Malaysia: a fatwa against protests


A protestor attends an anti-government rally while wearing Bersih 3.0 mask near the historical Merdeka Square in Kuala Lumpur on April 28, 2012. Thousands of protesters gathered in the Malaysian capital to demand electoral reforms, defying a lockdown of central Kuala Lumpur that left it a maze of razor wire and barricades.



Does joining a potentially unruly rally violate Islamic principles?

Yes, according to scholars from one of Malaysia's leading Islamic bodies, The National Fatwa Council.

The council's chairman has ruled that "no one is exempted and cannot support any efforts that can cause harm, anxiety or unrest among Muslims to the point of the community being split" according to several outlets including the Malaysia Star and AFP. He specifically mentioned "rioting, causing disturbance and damaging public property" as violations of the Islamic code.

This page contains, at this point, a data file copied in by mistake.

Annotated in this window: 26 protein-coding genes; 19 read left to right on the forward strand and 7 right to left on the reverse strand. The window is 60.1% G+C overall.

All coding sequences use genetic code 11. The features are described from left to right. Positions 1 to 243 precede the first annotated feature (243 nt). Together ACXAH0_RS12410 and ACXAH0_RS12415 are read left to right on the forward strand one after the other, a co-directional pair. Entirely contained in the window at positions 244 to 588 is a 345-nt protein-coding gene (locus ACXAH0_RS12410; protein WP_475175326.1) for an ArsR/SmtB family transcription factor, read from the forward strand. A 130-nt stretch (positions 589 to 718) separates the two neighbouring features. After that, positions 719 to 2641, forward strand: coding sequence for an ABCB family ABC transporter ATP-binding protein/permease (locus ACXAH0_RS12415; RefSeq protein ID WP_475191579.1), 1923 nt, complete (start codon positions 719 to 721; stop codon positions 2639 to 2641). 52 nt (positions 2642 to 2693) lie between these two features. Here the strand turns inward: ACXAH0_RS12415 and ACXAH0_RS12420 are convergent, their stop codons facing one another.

Recurring anti-corruption and election reform rallies in Muslim-majority Malaysia -- which are inevitably shut down with water cannons and tear gas -- are the trigger for this fatwa.

It's possible that the average law-abiding Malay Muslim will shrug off this edict. Keep in mind that this is the same council that forbids foreign exchange trading and yoga.

But the message is clear: decent Muslims shouldn't challenge the ruling party through street protests. That the message comes from a state-aligned council is impossible to ignore.

This declaration challenges the Arab Spring narrative, which casts the protester as hero. In a recent GlobalPost piece, I wrote about the Middle East uprisings' influence on Berish, the Malaysian street movement.

But this fatwa falls in line with the Malaysian ruling party's line, communicated through its state news agency: protesters, in emulating demonstrations in Egypt, are a force for destruction and malevolence.